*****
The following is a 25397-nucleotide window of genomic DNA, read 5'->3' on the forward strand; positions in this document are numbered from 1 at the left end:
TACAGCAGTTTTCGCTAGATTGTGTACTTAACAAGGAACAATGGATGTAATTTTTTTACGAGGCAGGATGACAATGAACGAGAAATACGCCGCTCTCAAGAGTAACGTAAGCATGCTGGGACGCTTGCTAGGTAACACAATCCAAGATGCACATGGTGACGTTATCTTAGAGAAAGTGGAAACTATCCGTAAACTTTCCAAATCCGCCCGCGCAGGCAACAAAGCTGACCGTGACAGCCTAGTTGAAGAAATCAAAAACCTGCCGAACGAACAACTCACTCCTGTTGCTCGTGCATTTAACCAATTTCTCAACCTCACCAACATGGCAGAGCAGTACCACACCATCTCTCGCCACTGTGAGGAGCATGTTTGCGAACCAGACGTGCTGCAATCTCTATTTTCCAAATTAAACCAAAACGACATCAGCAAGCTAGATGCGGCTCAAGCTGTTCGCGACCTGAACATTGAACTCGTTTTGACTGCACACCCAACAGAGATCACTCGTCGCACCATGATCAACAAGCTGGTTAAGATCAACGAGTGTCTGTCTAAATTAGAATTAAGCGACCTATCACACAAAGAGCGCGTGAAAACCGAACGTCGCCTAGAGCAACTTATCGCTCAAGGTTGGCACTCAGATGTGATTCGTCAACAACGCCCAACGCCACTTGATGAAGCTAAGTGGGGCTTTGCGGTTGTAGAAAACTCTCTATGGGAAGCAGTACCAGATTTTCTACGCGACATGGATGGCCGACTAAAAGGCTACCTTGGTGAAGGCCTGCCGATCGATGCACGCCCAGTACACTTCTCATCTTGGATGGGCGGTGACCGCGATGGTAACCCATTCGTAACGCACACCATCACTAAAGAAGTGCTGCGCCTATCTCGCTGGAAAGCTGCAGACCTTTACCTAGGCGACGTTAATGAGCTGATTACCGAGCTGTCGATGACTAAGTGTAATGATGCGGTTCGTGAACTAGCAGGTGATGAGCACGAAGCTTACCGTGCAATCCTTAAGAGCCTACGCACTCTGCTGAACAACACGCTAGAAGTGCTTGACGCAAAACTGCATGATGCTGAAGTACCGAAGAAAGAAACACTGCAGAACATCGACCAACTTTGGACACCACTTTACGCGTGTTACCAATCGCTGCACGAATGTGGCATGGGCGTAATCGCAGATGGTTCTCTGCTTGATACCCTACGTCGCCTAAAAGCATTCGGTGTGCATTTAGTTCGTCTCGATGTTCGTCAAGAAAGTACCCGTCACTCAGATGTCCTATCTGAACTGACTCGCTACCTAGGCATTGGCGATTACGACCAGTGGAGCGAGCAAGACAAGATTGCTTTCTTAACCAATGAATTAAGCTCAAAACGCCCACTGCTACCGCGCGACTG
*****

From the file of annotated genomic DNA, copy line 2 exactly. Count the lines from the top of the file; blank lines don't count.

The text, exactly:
TACAGCAGTTTTCGCTAGATTGTGTACTTAACAAGGAACAATGGATGTAATTTTTTTACGAGGCAGGATGACAATGAACGAGAAATACGCCGCTCTCAAGAGTAACGTAAGCATGCTGGGACGCTTGCTAGGTAACACAATCCAAGATGCACATGGTGACGTTATCTTAGAGAAAGTGGAAACTATCCGTAAACTTTCCAAATCCGCCCGCGCAGGCAACAAAGCTGACCGTGACAGCCTAGTTGAAGAAATCAAAAACCTGCCGAACGAACAACTCACTCCTGTTGCTCGTGCATTTAACCAATTTCTCAACCTCACCAACATGGCAGAGCAGTACCACACCATCTCTCGCCACTGTGAGGAGCATGTTTGCGAACCAGACGTGCTGCAATCTCTATTTTCCAAATTAAACCAAAACGACATCAGCAAGCTAGATGCGGCTCAAGCTGTTCGCGACCTGAACATTGAACTCGTTTTGACTGCACACCCAACAGAGATCACTCGTCGCACCATGATCAACAAGCTGGTTAAGATCAACGAGTGTCTGTCTAAATTAGAATTAAGCGACCTATCACACAAAGAGCGCGTGAAAACCGAACGTCGCCTAGAGCAACTTATCGCTCAAGGTTGGCACTCAGATGTGATTCGTCAACAACGCCCAACGCCACTTGATGAAGCTAAGTGGGGCTTTGCGGTTGTAGAAAACTCTCTATGGGAAGCAGTACCAGATTTTCTACGCGACATGGATGGCCGACTAAAAGGCTACCTTGGTGAAGGCCTGCCGATCGATGCACGCCCAGTACACTTCTCATCTTGGATGGGCGGTGACCGCGATGGTAACCCATTCGTAACGCACACCATCACTAAAGAAGTGCTGCGCCTATCTCGCTGGAAAGCTGCAGACCTTTACCTAGGCGACGTTAATGAGCTGATTACCGAGCTGTCGATGACTAAGTGTAATGATGCGGTTCGTGAACTAGCAGGTGATGAGCACGAAGCTTACCGTGCAATCCTTAAGAGCCTACGCACTCTGCTGAACAACACGCTAGAAGTGCTTGACGCAAAACTGCATGATGCTGAAGTACCGAAGAAAGAAACACTGCAGAACATCGACCAACTTTGGACACCACTTTACGCGTGTTACCAATCGCTGCACGAATGTGGCATGGGCGTAATCGCAGATGGTTCTCTGCTTGATACCCTACGTCGCCTAAAAGCATTCGGTGTGCATTTAGTTCGTCTCGATGTTCGTCAAGAAAGTACCCGTCACTCAGATGTCCTATCTGAACTGACTCGCTACCTAGGCATTGGCGATTACGACCAGTGGAGCGAGCAAGACAAGATTGCTTTCTTAACCAATGAATTAAGCTCAAAACGCCCACTGCTACCGCGCGACTG